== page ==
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Being a people pleaser isn’t necessarily a bad thing — having an inherent desire to help people is an admirable quality. But once someone puts their own needs entirely at the bottom of their list of priorities is when this trait can become unhealthy. A people pleaser will do their best to help others and avoid conflict, often at the expense of their wants and needs. This self-sabotaging behavior often stems from an unhealthy relationship with parents who undermined learning how to stand your ground.
If a caregiver constantly criticized their child for expressing their wants and needs — whether they were emotional or physical — it can lead to a people-pleasing personality type. That kid learns other people take priority over them and will do anything to make others happy before themselves. Trauma with friends or partners can have the same effect. But people pleasers deserve happiness and care as much as anyone else in their lives. Here are four tips for learning how to stand your ground and become happier.
1. Prioritize Your Wellness
Because a people pleaser wants to make everyone happy before themselves, they probably say yes to a lot of things they wish they hadn’t. Perhaps they told someone they liked a food when they actually hate it or accepted an invite when they didn’t have time in an effort not to be rude. Trying to balance everyone else’s pleasure instead of their own will quickly burn them out, so start taking small steps to prioritize personal wellness.
They can say no when someone asks for help moving and they were planning to take a day for themselves. Ask to make plans for another day if a family member wants to go to lunch but there’s a big project due. Above all, don’t apologize for taking time for self-care — doing so is essential for positive mental health.
2. Stop Saying “Sorry”
This step can be tough when learning how to stand your ground. While apologies are absolutely necessary if someone gets hurt, saying sorry for not being able to make it to a party or not liking something isn’t. Not only that, but constantly apologizing can actually make people feel worse instead of better. It undermines self-confidence and makes someone feel like they did something wrong when they didn’t.
Simply state there isn’t enough time or there’s another occasion taking priority. Having other plans isn’t something to be remorseful about — it’s just how life is sometimes. When a person stops saying sorry every time they can’t do something someone wants, it can reaffirm there’s nothing to feel bad about.
3. Cut Out Toxic People
When learning how to stand your ground, people who constantly ask for help will begin to notice. Many will likely move on and ask someone else for the favor while keeping up the friendship, but others might start to push back. They could use guilt to get that person to do what they want, either getting angry, feigning sadness or becoming passive aggressive as a result. These relationships are often toxic ones and can hinder the progress toward inner strength.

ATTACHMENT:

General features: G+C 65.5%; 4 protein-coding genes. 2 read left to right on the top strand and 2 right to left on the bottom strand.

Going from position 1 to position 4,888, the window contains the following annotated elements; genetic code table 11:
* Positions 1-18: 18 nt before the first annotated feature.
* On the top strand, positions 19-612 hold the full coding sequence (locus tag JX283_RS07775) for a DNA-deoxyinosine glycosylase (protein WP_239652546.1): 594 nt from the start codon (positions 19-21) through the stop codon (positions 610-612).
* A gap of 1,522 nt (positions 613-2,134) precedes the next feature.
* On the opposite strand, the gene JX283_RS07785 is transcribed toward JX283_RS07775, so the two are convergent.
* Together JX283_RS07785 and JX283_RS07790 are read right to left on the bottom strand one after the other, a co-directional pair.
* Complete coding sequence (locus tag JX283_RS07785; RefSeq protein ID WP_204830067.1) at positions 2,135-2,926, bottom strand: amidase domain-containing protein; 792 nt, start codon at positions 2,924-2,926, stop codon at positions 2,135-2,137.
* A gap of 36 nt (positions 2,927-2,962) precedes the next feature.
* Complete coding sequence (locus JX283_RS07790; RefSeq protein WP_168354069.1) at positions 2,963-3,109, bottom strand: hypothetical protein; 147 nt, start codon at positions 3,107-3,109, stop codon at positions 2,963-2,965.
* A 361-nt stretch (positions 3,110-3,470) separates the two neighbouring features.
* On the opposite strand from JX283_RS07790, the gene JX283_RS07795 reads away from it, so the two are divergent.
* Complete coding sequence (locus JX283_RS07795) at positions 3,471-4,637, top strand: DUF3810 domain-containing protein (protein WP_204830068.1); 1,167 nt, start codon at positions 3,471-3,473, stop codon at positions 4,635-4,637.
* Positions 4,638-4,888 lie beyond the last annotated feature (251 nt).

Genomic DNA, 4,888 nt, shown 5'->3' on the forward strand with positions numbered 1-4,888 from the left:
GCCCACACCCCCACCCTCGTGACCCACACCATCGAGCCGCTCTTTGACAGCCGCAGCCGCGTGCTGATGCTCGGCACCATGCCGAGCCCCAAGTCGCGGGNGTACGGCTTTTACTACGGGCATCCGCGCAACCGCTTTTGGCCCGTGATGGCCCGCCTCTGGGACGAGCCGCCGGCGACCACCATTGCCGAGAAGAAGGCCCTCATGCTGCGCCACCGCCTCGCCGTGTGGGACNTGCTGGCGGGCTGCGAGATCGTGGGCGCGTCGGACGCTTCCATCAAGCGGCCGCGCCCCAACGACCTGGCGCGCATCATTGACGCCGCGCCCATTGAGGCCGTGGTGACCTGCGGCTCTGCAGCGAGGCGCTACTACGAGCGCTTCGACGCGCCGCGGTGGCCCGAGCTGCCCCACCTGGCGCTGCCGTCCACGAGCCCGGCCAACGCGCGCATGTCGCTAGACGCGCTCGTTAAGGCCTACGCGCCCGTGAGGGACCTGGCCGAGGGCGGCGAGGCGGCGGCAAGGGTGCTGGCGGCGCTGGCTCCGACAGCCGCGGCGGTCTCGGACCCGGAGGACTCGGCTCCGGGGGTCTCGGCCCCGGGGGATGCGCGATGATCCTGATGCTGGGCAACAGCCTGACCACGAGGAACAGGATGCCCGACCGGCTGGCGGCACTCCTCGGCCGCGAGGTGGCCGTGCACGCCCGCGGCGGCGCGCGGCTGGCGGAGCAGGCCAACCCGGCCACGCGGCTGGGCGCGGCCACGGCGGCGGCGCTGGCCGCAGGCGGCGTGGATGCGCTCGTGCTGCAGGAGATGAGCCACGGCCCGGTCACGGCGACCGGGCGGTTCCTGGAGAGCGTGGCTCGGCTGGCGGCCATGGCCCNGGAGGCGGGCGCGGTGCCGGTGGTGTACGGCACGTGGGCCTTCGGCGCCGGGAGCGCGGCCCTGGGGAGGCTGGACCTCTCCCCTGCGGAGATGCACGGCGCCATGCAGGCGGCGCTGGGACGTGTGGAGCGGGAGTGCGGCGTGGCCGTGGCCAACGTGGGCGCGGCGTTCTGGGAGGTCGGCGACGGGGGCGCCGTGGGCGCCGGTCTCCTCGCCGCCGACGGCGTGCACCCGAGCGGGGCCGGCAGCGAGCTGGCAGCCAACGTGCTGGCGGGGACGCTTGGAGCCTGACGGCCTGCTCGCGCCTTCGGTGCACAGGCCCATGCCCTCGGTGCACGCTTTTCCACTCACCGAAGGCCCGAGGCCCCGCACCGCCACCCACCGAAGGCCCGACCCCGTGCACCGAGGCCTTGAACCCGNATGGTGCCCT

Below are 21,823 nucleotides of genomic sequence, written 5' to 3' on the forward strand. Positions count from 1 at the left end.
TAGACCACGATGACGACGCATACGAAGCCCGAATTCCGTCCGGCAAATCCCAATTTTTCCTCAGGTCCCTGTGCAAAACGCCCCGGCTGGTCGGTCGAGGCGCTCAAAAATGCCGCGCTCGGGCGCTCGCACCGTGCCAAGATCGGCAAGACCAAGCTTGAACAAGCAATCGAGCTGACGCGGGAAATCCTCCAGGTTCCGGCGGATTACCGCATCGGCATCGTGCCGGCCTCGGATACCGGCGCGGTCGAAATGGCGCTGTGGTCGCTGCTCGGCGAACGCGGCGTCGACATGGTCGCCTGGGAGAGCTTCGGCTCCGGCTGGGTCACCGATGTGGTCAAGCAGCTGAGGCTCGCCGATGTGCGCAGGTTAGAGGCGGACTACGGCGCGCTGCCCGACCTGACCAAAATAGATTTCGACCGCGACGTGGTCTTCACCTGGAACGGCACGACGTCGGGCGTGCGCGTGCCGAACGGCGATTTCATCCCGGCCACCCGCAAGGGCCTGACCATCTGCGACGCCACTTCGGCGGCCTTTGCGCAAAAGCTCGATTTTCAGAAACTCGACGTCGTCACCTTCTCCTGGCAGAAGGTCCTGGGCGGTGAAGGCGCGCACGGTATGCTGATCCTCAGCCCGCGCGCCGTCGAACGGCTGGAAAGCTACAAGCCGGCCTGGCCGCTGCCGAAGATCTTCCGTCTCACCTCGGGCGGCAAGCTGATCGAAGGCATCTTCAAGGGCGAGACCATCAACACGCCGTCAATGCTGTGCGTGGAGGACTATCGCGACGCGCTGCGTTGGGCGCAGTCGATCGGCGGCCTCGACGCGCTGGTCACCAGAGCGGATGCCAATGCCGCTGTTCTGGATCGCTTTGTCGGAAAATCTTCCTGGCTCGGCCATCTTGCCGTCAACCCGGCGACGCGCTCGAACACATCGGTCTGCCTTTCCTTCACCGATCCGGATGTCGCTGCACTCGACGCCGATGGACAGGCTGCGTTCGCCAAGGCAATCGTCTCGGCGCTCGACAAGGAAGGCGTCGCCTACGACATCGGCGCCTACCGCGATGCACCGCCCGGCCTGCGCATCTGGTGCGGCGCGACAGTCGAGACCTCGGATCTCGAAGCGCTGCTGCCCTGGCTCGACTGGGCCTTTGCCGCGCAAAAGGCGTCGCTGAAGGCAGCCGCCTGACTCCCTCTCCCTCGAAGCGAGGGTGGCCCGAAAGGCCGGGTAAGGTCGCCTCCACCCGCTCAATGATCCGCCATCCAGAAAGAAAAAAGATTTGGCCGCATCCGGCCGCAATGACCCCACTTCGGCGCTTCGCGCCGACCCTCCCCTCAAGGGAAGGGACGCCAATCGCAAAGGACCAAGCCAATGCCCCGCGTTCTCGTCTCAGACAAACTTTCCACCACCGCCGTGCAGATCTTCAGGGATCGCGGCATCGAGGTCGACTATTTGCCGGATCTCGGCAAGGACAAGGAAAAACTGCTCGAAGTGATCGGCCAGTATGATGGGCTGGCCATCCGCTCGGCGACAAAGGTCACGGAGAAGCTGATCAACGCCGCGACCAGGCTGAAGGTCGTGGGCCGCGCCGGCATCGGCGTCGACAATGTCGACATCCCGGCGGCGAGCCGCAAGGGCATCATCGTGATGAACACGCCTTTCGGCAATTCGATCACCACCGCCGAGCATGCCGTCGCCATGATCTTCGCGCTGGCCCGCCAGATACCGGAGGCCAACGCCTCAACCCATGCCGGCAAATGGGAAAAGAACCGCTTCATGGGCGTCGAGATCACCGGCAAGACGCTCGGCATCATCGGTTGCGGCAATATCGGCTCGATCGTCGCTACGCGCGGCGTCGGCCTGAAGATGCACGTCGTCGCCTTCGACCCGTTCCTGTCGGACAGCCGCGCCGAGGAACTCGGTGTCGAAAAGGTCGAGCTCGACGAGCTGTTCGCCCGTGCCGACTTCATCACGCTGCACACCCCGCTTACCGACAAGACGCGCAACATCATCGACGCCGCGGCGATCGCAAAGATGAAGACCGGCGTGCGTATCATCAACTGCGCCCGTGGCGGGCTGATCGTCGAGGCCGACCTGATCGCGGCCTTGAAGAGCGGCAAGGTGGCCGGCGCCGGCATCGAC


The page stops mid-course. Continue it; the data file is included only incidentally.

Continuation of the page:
Try talking to the person first — after all, they might not know what they’re doing and would appreciate the chance for self-reflection. But if they insist their attitude is all the confronter’s fault or deflect the blame another way, it’s likely time to give less priority to them.
4. Relieve Your Guilt
People pleasers who have spent their whole lives taking care of others before themselves will likely experience some guilt for prioritizing themselves. Especially if the behavior roots in trauma or low self-confidence, setting boundaries and practicing self-care can feel like the “wrong” thing to do. However, it is probably the healthiest possible thing at this time to acknowledge these self-sabotaging behaviors — and recognize there’s nothing to feel guilty about.
Like every other recommendation on this list, processing the guilt around people pleasing will require effort. The conscious decision to take personal time and put their needs first will be necessary. Hopefully — as time goes on and the choice gets easier — the guilt fades and self-love becomes second nature. However, speaking with a licensed mental health professional may be vital if those negative thoughts become too loud.
Learning How to Stand Your Ground Takes Time
Living life as a people pleaser is not a bad thing — it’s not sustainable, though. Learning how to stand your ground will be an inconsistent journey, but it’s one of the most beneficial paths someone can take. Exercise grace when those moments of negativity creep in and start establishing healthier boundaries, no matter what others think.
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